Methotrexate Spares Steroids in Asthmatics
NEWARK, NJ - The airways are the passages in the lungs for the oxygen that we breathe. The walls of these passages become inflamed in the lungs of patients with asthma. This inflammation leads to spasm of the airways (bronchospasm), shortness of breath, and wheezing.
Steroid medications, such as prednisone and prednisolone, are often used in severe asthma to control the inflammation in the airways. These medications have many potential side effects. (For a review of these medications, please read the prednisone article of MedicineNet.com.)
Methotrexate is used for cancer treatment generally in higher doses than for other uses, and is often administered intravenously or intramuscularly. Among the other uses of methotrexate are the treatment of psoriasis (an inflammatory skin disease), as well as the arthritis that occurs in 10 percent of these patients (psoriatic arthritis), and rheumatoid arthritis.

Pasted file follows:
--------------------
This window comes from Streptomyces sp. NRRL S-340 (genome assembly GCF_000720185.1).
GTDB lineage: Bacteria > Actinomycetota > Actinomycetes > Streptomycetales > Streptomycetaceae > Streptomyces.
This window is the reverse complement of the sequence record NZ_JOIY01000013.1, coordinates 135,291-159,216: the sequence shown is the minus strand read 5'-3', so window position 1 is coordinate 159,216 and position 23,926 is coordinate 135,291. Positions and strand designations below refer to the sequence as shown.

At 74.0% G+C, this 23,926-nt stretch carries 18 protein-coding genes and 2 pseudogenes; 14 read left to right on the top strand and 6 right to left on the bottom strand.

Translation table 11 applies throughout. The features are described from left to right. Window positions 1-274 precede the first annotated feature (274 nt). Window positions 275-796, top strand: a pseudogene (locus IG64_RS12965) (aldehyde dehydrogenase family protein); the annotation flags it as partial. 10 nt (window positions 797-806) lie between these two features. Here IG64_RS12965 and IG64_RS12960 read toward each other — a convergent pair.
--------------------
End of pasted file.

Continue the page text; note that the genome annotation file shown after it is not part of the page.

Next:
A review of articles published to date related to
treatment with methotrexate for the purpose of decreasing steroid
requirements in adults with steroid-dependent asthma was published
in the journal CHEST (1997;112:29-33).
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